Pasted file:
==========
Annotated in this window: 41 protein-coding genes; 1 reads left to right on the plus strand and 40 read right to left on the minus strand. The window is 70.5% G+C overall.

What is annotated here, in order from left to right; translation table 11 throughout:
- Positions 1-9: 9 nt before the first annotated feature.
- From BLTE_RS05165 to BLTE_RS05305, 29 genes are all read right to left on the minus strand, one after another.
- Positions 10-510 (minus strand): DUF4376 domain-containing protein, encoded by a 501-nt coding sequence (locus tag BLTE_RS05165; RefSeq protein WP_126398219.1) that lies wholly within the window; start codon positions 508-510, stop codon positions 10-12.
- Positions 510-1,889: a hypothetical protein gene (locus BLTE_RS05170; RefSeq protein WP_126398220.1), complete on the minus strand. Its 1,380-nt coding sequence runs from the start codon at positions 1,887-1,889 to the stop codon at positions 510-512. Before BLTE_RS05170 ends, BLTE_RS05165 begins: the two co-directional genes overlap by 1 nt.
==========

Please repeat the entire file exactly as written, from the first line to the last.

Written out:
Annotated in this window: 41 protein-coding genes; 1 reads left to right on the plus strand and 40 read right to left on the minus strand. The window is 70.5% G+C overall.

What is annotated here, in order from left to right; translation table 11 throughout:
- Positions 1-9: 9 nt before the first annotated feature.
- From BLTE_RS05165 to BLTE_RS05305, 29 genes are all read right to left on the minus strand, one after another.
- Positions 10-510 (minus strand): DUF4376 domain-containing protein, encoded by a 501-nt coding sequence (locus tag BLTE_RS05165; RefSeq protein WP_126398219.1) that lies wholly within the window; start codon positions 508-510, stop codon positions 10-12.
- Positions 510-1,889: a hypothetical protein gene (locus BLTE_RS05170; RefSeq protein WP_126398220.1), complete on the minus strand. Its 1,380-nt coding sequence runs from the start codon at positions 1,887-1,889 to the stop codon at positions 510-512. Before BLTE_RS05170 ends, BLTE_RS05165 begins: the two co-directional genes overlap by 1 nt.